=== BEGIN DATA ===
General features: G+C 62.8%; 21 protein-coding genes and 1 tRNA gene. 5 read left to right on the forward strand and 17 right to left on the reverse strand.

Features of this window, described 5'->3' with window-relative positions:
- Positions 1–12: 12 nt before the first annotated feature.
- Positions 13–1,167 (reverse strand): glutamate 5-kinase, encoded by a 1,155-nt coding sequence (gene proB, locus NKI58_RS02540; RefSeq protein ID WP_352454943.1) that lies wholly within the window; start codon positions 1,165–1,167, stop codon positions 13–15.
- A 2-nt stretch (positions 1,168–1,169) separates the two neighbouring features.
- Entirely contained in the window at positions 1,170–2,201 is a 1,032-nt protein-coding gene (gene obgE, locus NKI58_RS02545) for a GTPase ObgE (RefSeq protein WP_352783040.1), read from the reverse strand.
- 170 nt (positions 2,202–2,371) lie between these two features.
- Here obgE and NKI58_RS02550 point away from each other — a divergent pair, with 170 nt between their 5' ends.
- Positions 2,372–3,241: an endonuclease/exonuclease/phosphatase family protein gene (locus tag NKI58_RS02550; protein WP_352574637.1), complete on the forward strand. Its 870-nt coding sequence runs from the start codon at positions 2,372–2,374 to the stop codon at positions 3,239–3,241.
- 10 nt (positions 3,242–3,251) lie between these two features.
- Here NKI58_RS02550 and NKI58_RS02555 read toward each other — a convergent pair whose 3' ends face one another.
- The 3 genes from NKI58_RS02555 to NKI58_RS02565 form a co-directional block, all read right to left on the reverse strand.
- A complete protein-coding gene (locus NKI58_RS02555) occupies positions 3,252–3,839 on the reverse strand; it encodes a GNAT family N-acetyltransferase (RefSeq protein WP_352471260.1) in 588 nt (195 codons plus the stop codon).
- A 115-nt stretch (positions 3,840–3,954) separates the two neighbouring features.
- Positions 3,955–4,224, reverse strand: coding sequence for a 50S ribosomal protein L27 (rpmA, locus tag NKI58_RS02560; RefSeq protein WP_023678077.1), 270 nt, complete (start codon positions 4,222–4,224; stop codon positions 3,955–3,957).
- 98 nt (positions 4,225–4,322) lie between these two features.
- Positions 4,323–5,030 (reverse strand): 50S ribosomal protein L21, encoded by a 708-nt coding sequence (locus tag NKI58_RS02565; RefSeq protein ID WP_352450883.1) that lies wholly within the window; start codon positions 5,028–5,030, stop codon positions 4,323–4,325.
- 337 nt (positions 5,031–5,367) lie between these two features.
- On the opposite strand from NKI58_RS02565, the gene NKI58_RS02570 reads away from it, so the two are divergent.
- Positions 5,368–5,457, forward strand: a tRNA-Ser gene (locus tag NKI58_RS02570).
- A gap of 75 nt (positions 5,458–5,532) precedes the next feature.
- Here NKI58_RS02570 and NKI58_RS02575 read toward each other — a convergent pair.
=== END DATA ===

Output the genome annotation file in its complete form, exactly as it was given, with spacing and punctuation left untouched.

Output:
General features: G+C 62.8%; 21 protein-coding genes and 1 tRNA gene. 5 read left to right on the forward strand and 17 right to left on the reverse strand.

Features of this window, described 5'->3' with window-relative positions:
- Positions 1–12: 12 nt before the first annotated feature.
- Positions 13–1,167 (reverse strand): glutamate 5-kinase, encoded by a 1,155-nt coding sequence (gene proB, locus NKI58_RS02540; RefSeq protein ID WP_352454943.1) that lies wholly within the window; start codon positions 1,165–1,167, stop codon positions 13–15.
- A 2-nt stretch (positions 1,168–1,169) separates the two neighbouring features.
- Entirely contained in the window at positions 1,170–2,201 is a 1,032-nt protein-coding gene (gene obgE, locus NKI58_RS02545) for a GTPase ObgE (RefSeq protein WP_352783040.1), read from the reverse strand.
- 170 nt (positions 2,202–2,371) lie between these two features.
- Here obgE and NKI58_RS02550 point away from each other — a divergent pair, with 170 nt between their 5' ends.
- Positions 2,372–3,241: an endonuclease/exonuclease/phosphatase family protein gene (locus tag NKI58_RS02550; protein WP_352574637.1), complete on the forward strand. Its 870-nt coding sequence runs from the start codon at positions 2,372–2,374 to the stop codon at positions 3,239–3,241.
- 10 nt (positions 3,242–3,251) lie between these two features.
- Here NKI58_RS02550 and NKI58_RS02555 read toward each other — a convergent pair whose 3' ends face one another.
- The 3 genes from NKI58_RS02555 to NKI58_RS02565 form a co-directional block, all read right to left on the reverse strand.
- A complete protein-coding gene (locus NKI58_RS02555) occupies positions 3,252–3,839 on the reverse strand; it encodes a GNAT family N-acetyltransferase (RefSeq protein WP_352471260.1) in 588 nt (195 codons plus the stop codon).
- A 115-nt stretch (positions 3,840–3,954) separates the two neighbouring features.
- Positions 3,955–4,224, reverse strand: coding sequence for a 50S ribosomal protein L27 (rpmA, locus tag NKI58_RS02560; RefSeq protein WP_023678077.1), 270 nt, complete (start codon positions 4,222–4,224; stop codon positions 3,955–3,957).
- 98 nt (positions 4,225–4,322) lie between these two features.
- Positions 4,323–5,030 (reverse strand): 50S ribosomal protein L21, encoded by a 708-nt coding sequence (locus tag NKI58_RS02565; RefSeq protein ID WP_352450883.1) that lies wholly within the window; start codon positions 5,028–5,030, stop codon positions 4,323–4,325.
- 337 nt (positions 5,031–5,367) lie between these two features.
- On the opposite strand from NKI58_RS02565, the gene NKI58_RS02570 reads away from it, so the two are divergent.
- Positions 5,368–5,457, forward strand: a tRNA-Ser gene (locus tag NKI58_RS02570).
- A gap of 75 nt (positions 5,458–5,532) precedes the next feature.
- Here NKI58_RS02570 and NKI58_RS02575 read toward each other — a convergent pair.